The high quality 3.5 inch (diagonal) widescreen, multi-touch
display has a 480-by-320 pixel resolution at 163 pixels per
iPod showing dimensions
There is an interesting UK review
The unit has a built-in rechargeable
lithium ion battery. Apple claims up to 36 hours of music playback
time when fully charged. I could get no more than two hours
of continuous use. The battery is not user replaceable, and
Apple charges $79 to swap your iPod for a new (or refurbished)
one. If your model is not in stock, a comparable iPod will be
The audio output level of the iTunes
software is controlled by a volume up/down button on its side
and an icon on the glass display. All touch icons are brightly
displayed on the smallish screen. These images provide the primary
access to the iPod's many applications and iTunes.
The iPod Touch has a 3.5-mm stereo
headphone jack and a unique Apple "Dock Connector."
A cable plugged into the Dock Connector terminates in a USB
plug for the computer. The computer's USB port provides power
for the iPod, updates, and the ability to Sync' with the
iPod (to transfer photos, songs, videos, etc., from the computer
to the iPod Touch).
Memory and Costs
The iPod Touch memory size is available
now in 8, 32 and 64GB. The most expensive unit with the largest
memory sells for $399.00 from Apple. For my use the smallest
memory size works. It holds about 23 of the thirty albums on
my computer. It will not display all the albums if the playlist
CDs exceed the internal memory capacity. To get around the memory
limitation, I use a custom Playlist containing only the songs
I want to hear. With Remote, I can also access all the material
on the computer's iTunes library, albeit without the fancy CoverFlow
display on the iPod Touch. Furthermore, I could not justify
the huge price difference for additional memory which costs
Apple incrementally so little. Although the original iPod Touch
models were the same except for memory capacity, the two larger
models in the latest generation have faster processors and a
few additional features.
Apple claims a 2020,000 Hz
response for the iPod Touch. No distortion or level-dependent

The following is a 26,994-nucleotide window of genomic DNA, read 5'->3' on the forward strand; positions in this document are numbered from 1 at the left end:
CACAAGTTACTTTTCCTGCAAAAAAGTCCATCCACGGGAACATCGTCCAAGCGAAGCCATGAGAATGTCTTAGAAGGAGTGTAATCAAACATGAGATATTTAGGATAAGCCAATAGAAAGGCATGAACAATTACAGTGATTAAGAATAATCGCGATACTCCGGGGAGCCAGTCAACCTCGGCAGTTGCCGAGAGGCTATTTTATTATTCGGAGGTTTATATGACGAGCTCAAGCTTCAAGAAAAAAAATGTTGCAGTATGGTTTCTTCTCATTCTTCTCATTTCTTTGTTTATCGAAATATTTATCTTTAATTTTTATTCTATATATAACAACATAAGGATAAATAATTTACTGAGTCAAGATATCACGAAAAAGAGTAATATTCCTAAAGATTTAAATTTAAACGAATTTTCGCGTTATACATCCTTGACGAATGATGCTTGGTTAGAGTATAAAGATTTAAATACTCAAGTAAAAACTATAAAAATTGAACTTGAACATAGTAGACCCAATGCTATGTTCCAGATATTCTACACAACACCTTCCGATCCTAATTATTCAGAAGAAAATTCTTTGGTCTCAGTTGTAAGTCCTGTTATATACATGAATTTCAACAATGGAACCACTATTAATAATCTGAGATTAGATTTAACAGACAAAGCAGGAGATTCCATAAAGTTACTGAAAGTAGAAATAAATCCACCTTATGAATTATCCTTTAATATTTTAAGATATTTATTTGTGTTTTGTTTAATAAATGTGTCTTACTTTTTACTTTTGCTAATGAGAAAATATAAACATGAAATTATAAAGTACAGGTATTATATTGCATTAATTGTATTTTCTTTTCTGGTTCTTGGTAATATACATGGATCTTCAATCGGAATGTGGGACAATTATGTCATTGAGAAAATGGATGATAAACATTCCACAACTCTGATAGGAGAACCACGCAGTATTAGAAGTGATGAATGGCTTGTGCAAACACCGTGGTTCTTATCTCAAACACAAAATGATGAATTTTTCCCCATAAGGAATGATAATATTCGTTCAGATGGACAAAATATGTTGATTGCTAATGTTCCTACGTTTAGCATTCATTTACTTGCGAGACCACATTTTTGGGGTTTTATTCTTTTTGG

information is shown in the literature supplied with the iPod.
To perform the following tests, I imported the CBS Records CD-1
into iTunes in Apple Lossless format. After connecting the iPod,
the Syncing process placed the CD onto the iPod. The iPod's
headphone jack was then connected to my computer-based audio
analysis software, SpectraPlus (a PHS product that retails for
$295$1295, depending on selected options). SpectraPlus
provided a complete spectral analysis of the iPod's audio signal.
To my surprise, the iPod Touch did
very well in the tests. All tests were run on a fully-charged
battery, and the iPod's volume control was set to maximum. The
audio signal from the iPod fed my desktop computer's E-mu 1616M
PCI outboard converter. A 30 kHz low-pass filter was used in
Maximum Output and Distortion: The
maximum output and distortion with no load at 1 kHz was 1.04
dBV rms and 0.009% THD. The numbers did not change for loads
between 300 to 600 ohms. The unit is easily able to cope with
most headphone impedances because the output impedance approaches
the ideal, 0.9 ohms. The S/N ratio was 79.5 dB. At a more
likely 0.5 dBV rms output level, the distortion was 0.014% and
the S/N was 76 dB. The 2nd through 5th harmonic distortion
components never exceeded 75 dB. The IMD was 0.008% using
the IM standard 60 and 7,000 Hz tones.
Frequency Response at 0.75 dVB rms
output, both channels into 300 ohms: 1716,000 Hz was flat.
Between 1820 kHz the unit was down 0.1 dB, excellent.
The highest THD occurred at 12.5 kHz, 55.5 dB, good. Channel
separation was typically 50 dB, OK. The output imbalance
between channels never exceeded 0.7 dB at 18 kHz, good.
Square Wave Performance: A small
ripple was visible, typical for A/D converters. The ringing
occurred at the leading edge of the 1 kHz square wave, very
With iTunes and the iPod Touch,
you can import and manage your CD music collection. Place an
audio CD into your computer's disc drive and click Import CD/DVD.
In my system the iPod's audio output is unused.
The Apple iTunes Touch presents
a nearly distortion-free signal to almost any headphone. The
frequency response is smooth and good enough to drive a decent
quality hi-fi system, if desired. I only tested audio quality
with Apple lossless compression, so I can't say how lossy compression
(AIFF or MP3) would affect these results.
The tiny buttons on the iPod Touch
take time to get used to. To date, I'm finding it almost impossible
to select a button without touching an adjacent key. The short-lived
internal battery is only good for about two hours of manipulating
iTunes, because keeping Wi-Fi active uses a lot of power. The
iPod must be connected to the computer's USB port, or an external
AC adaptor, for recharging. The unit will operate with the connection
cable plugged in.
The home screen has a list of icons
for the available applications that are too numerous to list
and for me go mainly unused. Lest anyone forget, it plays music
too. The touch includes Apple's Cover Flow, a handy way of browsing
albums by cover. Currently, the iPod Touch is serving as my
iTunes remote control for my media center until something more
reliable and with larger print comes along.
Alvin Foster October